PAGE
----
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The Jewel Tea Man

Resting inconspicuously in my kitchen cupboard sits a small white bowl.  It isn’t an original.  It’s a substitute, a clone.  The original disappeared long ago, either in pieces in a trash can or simply vanished as things do over the course of a long life.  Being well-acquainted with the owner of the original I am reasonably certain it was the trash can.  The original was one of a set.  They were all identical, but over time over time and without being noticed they all vanished and I forgot about them.  Decades after the last one disappeared I found this substitute in the back cupboard of a musty storeroom of a school cafeteria.  The sight of it shone a bright light in a dim corner of my memory.  I couldn’t resist, I took it.  The warmth of the memories it triggered were greater than the coldness of taking something that was not mine.  That was also many years ago and I have carefully kept it as a treasure of a long bygone time when I was a child and the world was a different place

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It is pristine white in color, stands about 5 inches and is about four inches in diameter.  Its sides are ribbed like siding on a house.  It has no value to anyone other than me and for me its value inheres solely in the memories it evokes.

When I saw it there, unused, forgotten in a seldom-used cabinet my thoughts went back to my early childhood.  I was seven years old, living with my four brothers and one sister in a ramshackle house on a largely depleted oilfield in the scrub brush countryside a few miles east of Drumright, Oklahoma.  It was a time when many men were struggling to support their families in an economy that people my age and older refer to as “The Depression.”  My dad was no exception.  After several years of being only sporadically employed he had been hired by the Sinclair Oil Company as a laborer on a pipeline maintenance gang.  It was the first permanent employment he’d had for several years and although he now brought in steady income to feed his wife and five children, the job required him to be away from home most of the time.  That put my mother in the position of being a de facto single parent.  Since Dad’s job required travel he kept the family car, leaving Mother without any transportation.  We kept a cow that provided us with milk, a hog or two which Dad butchered each falland a few chickens.  Mother always canned as many vegetables as she could during the summer and always baked bread for the family.  Fresh vegetables, except when they were in season were a luxury, so trips to “town” weren’t necessary very often.  When they were, Mother walked, pulling a child’s wagon to haul whatever she bought.  It was an austere, lonely way of life for her I am sure.  I heard her talk about it years later but at the time I never heard her complain.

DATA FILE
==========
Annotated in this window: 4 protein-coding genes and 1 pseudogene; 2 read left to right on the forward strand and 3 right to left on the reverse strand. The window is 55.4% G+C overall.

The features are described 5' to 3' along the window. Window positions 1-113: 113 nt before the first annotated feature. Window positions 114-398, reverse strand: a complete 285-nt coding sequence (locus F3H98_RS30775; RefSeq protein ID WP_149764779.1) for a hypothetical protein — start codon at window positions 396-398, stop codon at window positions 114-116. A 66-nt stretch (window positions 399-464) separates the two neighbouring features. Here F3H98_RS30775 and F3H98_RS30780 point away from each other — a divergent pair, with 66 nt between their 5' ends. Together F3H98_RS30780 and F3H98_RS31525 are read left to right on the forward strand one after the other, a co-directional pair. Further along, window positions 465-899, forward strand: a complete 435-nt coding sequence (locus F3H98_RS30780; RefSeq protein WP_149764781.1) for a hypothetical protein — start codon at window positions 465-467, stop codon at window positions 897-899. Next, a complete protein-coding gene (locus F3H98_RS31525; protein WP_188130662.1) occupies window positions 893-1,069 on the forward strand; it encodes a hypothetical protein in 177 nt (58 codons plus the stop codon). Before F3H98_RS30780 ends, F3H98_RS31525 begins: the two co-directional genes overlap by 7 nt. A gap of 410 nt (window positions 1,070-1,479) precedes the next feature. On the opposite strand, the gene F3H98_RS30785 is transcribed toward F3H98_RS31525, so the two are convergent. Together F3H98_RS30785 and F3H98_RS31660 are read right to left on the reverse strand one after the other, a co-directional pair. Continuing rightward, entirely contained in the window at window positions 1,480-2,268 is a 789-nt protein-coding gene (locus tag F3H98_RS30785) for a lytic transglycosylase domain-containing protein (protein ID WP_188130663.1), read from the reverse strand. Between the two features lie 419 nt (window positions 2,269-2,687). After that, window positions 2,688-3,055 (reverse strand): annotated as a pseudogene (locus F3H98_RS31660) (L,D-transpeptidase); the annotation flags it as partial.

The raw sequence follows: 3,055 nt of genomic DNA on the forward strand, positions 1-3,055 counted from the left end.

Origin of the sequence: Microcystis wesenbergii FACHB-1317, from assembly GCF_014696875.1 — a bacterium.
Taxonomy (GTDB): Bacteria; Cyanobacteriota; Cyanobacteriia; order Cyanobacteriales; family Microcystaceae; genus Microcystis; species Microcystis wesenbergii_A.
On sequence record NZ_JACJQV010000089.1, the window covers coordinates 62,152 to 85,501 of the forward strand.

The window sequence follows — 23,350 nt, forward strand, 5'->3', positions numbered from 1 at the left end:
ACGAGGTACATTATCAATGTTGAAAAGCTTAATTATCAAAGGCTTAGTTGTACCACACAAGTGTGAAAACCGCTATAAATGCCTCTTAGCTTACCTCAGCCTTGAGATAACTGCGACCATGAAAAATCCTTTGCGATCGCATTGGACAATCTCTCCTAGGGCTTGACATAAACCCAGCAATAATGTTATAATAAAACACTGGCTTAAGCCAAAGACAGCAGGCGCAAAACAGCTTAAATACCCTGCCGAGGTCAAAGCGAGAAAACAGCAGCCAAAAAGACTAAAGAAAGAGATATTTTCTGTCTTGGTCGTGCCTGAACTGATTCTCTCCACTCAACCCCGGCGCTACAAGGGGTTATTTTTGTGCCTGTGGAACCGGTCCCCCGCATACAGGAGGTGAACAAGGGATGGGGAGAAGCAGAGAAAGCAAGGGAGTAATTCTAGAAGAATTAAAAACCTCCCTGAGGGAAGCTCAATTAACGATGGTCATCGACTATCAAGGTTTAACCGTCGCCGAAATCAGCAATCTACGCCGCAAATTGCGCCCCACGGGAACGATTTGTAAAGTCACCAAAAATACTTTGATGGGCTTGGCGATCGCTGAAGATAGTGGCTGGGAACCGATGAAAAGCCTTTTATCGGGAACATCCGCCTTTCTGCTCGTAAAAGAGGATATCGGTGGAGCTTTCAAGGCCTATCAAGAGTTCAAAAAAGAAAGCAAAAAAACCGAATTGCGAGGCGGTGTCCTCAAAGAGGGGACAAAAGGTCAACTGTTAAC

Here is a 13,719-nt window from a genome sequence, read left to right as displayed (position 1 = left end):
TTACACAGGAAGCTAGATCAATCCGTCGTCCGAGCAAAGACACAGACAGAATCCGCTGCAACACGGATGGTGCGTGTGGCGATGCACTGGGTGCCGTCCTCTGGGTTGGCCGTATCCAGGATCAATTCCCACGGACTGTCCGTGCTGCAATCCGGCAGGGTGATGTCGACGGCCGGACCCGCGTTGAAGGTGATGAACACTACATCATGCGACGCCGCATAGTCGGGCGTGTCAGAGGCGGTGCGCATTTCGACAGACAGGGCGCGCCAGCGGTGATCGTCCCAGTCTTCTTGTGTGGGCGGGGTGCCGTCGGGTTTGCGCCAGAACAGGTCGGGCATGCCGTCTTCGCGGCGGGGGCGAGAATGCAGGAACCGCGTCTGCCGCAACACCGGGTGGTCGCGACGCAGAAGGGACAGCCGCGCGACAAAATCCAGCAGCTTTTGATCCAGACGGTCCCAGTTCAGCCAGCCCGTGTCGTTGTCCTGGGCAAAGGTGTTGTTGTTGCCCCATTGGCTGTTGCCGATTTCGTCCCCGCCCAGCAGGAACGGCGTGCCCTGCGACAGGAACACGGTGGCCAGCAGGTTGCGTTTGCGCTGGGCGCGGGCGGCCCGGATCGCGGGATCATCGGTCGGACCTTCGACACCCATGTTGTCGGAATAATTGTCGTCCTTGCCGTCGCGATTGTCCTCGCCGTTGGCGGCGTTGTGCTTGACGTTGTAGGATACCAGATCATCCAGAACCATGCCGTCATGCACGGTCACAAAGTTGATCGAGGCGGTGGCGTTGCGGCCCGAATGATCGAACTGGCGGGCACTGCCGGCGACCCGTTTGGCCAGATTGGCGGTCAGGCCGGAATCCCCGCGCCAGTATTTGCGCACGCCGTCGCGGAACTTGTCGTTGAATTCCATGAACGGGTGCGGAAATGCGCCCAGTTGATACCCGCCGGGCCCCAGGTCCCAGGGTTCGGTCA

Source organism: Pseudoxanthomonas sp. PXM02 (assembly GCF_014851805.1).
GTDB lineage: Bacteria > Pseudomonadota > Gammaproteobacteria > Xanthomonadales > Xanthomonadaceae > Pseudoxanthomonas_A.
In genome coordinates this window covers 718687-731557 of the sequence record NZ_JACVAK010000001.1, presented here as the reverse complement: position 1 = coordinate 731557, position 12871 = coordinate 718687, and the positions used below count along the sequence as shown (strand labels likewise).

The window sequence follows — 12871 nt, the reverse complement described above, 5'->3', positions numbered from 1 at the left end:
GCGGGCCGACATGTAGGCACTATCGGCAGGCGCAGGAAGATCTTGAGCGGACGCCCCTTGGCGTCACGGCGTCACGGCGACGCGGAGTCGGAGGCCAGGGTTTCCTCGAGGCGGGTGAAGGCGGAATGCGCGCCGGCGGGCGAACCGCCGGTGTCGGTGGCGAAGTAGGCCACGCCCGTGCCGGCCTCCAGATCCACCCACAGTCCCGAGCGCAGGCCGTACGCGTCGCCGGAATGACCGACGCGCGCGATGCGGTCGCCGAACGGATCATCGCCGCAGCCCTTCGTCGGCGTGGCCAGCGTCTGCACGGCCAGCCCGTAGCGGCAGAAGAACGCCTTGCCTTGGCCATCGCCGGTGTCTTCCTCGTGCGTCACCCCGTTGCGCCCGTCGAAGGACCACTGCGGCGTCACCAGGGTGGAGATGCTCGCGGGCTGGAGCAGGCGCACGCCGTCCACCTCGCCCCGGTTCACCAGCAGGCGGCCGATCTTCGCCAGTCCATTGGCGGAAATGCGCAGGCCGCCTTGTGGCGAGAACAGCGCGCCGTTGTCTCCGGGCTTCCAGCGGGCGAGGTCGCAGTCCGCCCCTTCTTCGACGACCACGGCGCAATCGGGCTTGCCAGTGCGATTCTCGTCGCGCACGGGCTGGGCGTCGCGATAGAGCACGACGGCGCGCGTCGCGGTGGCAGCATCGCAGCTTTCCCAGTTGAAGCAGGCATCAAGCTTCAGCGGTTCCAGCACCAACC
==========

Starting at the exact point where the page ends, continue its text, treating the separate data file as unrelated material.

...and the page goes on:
There was at that time and place three companies that sent salesmen out to canvass all the country homes such as ours.  They drove panel trucks filled with various products that a housewife might need: salt, pepper, spices, baking needs, and the like.  One of those companies was “The Jewel Tea Company” which I believe now operates large supermarkets in certain parts of the country.  The other, which flourished and then slipped into history as an artifact was “The Grand Union” company.  The third was a company called simply “Watkins” which brand you may see today on the spice rack of your supermarket.  Their wares were strictly spices, food colorings, and various patent medicines, the most famous of which was “Watkins Liniment” which could not only be applied to aching muscles and arthritic joints but could also be diluted with water and taken internally to alleviate sore throats and other “cold” symptoms.  (I suspect its main ingredient was alcohol with all that implies.)